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Current efforts in WA legislature to increase computer science training

Our industry creates a wide variety of jobs, employing people with a wide variety of preparation.  But at its heart, our industry (and our state’s overall economic growth) is powered by the “essential ICT occupations” as defined  in WTIA’s recent ICT Economic & Fiscal Impact Study.

University of Washington Computer Science & Engineering is by far the state’s leading program when it comes to preparing Washington’s students for these leading-edge jobs – jobs as software developers at companies such as Amazon, Facebook, Google, Microsoft, Redfin, Tableau, Zilllow, and hot startups.

That’s why the leaders of 23 top technology companies and civic organizations – from A(mazon) to Z(illow), including WTIA – have recently written to the Legislature supporting a capital appropriation to partially fund a second building that will accommodate growth for UW CSE.  Currently, only about 1/3 of the UW students who seek to major in CSE are able to do so, due to space and staffing limitations.  This is nuts!  On one hand, our state will always be a net importer of software developer talent: we are the software development capital of America (it’s true – more developers work here than in any other region!), and smart kids who grow up in Kansas need to get out of Dodge.  On the other hand, Washington’s top students should have the opportunity to prepare for Washington’s top jobs; today we fall far, far short of meeting that goal.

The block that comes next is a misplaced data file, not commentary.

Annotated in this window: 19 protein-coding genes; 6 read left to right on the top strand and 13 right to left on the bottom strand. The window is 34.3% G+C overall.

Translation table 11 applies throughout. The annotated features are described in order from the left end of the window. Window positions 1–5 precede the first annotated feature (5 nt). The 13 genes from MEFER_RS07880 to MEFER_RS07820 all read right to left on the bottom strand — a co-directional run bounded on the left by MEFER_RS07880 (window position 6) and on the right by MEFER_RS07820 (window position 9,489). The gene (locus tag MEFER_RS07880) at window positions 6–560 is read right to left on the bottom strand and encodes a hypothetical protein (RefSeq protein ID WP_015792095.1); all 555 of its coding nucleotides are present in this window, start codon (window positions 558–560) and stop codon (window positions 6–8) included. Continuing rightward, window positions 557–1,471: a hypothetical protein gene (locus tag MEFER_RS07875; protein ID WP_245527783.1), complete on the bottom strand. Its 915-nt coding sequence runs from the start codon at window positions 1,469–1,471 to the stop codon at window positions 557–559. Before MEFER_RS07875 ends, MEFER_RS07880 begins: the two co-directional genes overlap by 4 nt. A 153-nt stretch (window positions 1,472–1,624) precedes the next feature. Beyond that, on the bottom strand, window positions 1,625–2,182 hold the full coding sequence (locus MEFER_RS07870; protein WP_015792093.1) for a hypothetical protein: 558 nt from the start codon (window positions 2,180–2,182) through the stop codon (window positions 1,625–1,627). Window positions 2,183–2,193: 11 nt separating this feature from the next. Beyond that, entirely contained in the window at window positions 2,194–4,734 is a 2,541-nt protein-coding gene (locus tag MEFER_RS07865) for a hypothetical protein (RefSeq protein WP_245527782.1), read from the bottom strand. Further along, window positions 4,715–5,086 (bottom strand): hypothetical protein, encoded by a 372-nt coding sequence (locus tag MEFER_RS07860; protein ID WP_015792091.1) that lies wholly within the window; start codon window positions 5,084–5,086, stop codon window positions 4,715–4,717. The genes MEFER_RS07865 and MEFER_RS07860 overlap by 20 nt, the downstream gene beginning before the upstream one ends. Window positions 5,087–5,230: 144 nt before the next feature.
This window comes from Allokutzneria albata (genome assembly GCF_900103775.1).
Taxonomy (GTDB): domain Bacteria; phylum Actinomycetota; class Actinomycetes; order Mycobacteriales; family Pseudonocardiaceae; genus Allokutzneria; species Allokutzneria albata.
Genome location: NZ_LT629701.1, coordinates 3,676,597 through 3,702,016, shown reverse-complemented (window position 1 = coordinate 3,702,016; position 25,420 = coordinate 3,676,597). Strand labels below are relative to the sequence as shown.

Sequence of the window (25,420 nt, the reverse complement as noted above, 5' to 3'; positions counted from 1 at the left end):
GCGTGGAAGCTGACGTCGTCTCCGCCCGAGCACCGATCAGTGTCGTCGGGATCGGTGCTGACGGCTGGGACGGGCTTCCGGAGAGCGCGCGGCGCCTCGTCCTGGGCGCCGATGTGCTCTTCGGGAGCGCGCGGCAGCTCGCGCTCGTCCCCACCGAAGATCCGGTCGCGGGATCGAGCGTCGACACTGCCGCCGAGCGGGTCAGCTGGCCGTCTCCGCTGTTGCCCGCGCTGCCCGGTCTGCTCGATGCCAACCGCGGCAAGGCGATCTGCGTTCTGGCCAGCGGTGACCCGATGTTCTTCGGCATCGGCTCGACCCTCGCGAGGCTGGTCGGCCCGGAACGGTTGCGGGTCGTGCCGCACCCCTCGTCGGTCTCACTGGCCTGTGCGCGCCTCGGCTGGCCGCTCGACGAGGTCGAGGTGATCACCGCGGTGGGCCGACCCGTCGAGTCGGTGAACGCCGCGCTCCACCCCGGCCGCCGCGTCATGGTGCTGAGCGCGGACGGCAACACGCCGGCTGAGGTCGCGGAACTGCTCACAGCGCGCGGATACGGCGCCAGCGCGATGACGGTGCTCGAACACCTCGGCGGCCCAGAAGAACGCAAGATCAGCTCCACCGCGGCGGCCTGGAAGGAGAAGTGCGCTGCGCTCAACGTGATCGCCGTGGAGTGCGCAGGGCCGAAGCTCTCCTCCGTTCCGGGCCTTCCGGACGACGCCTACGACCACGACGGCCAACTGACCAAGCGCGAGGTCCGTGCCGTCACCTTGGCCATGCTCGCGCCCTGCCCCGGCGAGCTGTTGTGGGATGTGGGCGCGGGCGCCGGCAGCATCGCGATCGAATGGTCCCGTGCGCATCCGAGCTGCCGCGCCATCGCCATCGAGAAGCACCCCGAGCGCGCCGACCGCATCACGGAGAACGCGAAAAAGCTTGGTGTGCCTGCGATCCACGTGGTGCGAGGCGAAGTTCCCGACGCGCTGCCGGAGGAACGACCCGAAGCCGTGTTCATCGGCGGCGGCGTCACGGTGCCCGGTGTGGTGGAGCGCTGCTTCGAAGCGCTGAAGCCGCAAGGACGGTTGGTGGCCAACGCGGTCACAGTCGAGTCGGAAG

There are several moves afoot in the current legislative session that would make a real difference if enacted.

One is H.B. 1813, introduced by Reps. Drew Hansen and Chad Magendanz, which includes a number of smart provisions related to computer science in K-12.

Photograph taken November 2003 by Ed LaCasse
Photograph taken November 2003 by Ed LaCasse

A second is the Governor’s request, in his capital budget, for partial funding of a second building to accommodate growth for UW CSE.  Hopefully this will make it into the Legislature’s capital budget.

A third is work by Reps. Hansen and Magendanz that will hopefully lead to operating funds enabling expansion of the computer science programs at UW CSE, WSU EECS, and WWU Computer Science – the three programs that leading employers have told these legislators are their principal in-state suppliers of talent.

Learn more about the recent legislative letter here.

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